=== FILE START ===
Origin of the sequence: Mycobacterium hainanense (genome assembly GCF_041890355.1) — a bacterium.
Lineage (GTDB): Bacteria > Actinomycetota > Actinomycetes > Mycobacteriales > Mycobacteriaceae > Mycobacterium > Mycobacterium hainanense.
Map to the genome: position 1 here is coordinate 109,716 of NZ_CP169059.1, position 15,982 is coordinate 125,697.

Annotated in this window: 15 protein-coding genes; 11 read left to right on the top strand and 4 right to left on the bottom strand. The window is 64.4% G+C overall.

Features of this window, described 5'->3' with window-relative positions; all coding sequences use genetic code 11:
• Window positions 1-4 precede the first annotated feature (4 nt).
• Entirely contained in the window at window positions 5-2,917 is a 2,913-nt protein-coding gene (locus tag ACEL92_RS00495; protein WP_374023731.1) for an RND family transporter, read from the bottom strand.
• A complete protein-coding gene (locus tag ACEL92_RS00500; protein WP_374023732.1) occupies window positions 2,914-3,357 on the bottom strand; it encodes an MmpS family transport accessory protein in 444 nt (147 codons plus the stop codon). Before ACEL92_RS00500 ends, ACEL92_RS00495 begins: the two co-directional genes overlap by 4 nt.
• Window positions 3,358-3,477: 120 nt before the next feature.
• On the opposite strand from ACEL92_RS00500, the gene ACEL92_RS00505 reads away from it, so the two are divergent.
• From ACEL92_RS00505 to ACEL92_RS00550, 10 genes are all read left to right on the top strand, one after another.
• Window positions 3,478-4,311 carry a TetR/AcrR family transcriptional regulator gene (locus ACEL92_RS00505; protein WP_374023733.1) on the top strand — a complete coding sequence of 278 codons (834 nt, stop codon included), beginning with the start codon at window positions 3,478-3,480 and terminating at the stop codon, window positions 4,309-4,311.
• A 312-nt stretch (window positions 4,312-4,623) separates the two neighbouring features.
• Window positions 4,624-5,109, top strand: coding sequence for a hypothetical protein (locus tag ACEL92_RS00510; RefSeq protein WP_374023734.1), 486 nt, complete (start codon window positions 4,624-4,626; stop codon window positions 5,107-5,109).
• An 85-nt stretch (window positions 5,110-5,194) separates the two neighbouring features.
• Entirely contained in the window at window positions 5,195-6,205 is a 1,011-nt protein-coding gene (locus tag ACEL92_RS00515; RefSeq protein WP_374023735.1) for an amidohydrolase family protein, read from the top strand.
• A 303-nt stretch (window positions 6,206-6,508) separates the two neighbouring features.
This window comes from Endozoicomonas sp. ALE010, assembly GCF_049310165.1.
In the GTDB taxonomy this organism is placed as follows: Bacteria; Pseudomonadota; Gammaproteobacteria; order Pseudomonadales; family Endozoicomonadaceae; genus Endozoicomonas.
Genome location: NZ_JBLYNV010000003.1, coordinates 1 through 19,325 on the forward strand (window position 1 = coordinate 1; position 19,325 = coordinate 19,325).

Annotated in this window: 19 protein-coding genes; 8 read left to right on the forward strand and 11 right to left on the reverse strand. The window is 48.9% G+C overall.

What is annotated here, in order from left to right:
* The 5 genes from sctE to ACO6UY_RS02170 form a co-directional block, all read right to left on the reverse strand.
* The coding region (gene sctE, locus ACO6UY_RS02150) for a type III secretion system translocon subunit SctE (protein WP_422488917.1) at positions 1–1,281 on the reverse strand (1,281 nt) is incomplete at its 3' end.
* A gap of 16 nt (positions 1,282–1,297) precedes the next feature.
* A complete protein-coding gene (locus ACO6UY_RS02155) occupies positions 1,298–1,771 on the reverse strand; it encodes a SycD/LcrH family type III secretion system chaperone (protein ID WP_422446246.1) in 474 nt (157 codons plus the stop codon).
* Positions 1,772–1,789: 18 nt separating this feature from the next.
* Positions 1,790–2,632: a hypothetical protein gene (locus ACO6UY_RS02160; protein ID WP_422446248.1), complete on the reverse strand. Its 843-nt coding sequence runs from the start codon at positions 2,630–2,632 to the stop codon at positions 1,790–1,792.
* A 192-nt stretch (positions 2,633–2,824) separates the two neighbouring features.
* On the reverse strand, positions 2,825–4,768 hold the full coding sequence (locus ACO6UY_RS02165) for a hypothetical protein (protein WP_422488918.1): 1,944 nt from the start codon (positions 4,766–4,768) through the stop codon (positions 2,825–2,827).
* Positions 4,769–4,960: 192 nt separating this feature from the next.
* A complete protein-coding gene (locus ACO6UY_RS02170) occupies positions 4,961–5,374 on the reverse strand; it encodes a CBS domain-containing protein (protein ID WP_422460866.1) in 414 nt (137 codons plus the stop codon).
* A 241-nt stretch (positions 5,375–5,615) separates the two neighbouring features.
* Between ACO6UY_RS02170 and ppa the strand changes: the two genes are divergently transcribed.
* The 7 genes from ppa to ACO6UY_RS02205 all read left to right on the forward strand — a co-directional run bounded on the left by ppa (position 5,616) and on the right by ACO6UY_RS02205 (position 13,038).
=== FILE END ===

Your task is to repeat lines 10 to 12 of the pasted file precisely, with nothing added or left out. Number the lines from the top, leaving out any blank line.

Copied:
• On the opposite strand from ACEL92_RS00500, the gene ACEL92_RS00505 reads away from it, so the two are divergent.
• From ACEL92_RS00505 to ACEL92_RS00550, 10 genes are all read left to right on the top strand, one after another.
• Window positions 3,478-4,311 carry a TetR/AcrR family transcriptional regulator gene (locus ACEL92_RS00505; protein WP_374023733.1) on the top strand — a complete coding sequence of 278 codons (834 nt, stop codon included), beginning with the start codon at window positions 3,478-3,480 and terminating at the stop codon, window positions 4,309-4,311.